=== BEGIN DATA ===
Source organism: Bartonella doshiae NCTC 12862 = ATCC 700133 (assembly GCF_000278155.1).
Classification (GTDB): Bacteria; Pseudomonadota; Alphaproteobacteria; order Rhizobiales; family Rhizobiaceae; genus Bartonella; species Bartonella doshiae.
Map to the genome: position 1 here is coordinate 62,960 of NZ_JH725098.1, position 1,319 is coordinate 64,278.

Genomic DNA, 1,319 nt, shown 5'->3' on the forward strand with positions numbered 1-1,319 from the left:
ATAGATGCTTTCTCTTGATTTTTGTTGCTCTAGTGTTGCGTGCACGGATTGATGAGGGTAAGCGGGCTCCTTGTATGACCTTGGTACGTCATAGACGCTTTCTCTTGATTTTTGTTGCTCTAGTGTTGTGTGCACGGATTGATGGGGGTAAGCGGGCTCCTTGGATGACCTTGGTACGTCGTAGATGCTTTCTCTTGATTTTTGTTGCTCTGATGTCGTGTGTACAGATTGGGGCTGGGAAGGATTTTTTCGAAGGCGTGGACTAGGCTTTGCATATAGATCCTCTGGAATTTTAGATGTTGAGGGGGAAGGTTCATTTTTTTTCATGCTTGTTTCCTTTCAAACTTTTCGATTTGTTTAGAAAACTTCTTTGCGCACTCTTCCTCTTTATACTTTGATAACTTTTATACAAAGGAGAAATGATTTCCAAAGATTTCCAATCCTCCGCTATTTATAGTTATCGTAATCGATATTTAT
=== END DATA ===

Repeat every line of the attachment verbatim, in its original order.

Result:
Source organism: Bartonella doshiae NCTC 12862 = ATCC 700133 (assembly GCF_000278155.1).
Classification (GTDB): Bacteria; Pseudomonadota; Alphaproteobacteria; order Rhizobiales; family Rhizobiaceae; genus Bartonella; species Bartonella doshiae.
Map to the genome: position 1 here is coordinate 62,960 of NZ_JH725098.1, position 1,319 is coordinate 64,278.

Genomic DNA, 1,319 nt, shown 5'->3' on the forward strand with positions numbered 1-1,319 from the left:
ATAGATGCTTTCTCTTGATTTTTGTTGCTCTAGTGTTGCGTGCACGGATTGATGAGGGTAAGCGGGCTCCTTGTATGACCTTGGTACGTCATAGACGCTTTCTCTTGATTTTTGTTGCTCTAGTGTTGTGTGCACGGATTGATGGGGGTAAGCGGGCTCCTTGGATGACCTTGGTACGTCGTAGATGCTTTCTCTTGATTTTTGTTGCTCTGATGTCGTGTGTACAGATTGGGGCTGGGAAGGATTTTTTCGAAGGCGTGGACTAGGCTTTGCATATAGATCCTCTGGAATTTTAGATGTTGAGGGGGAAGGTTCATTTTTTTTCATGCTTGTTTCCTTTCAAACTTTTCGATTTGTTTAGAAAACTTCTTTGCGCACTCTTCCTCTTTATACTTTGATAACTTTTATACAAAGGAGAAATGATTTCCAAAGATTTCCAATCCTCCGCTATTTATAGTTATCGTAATCGATATTTAT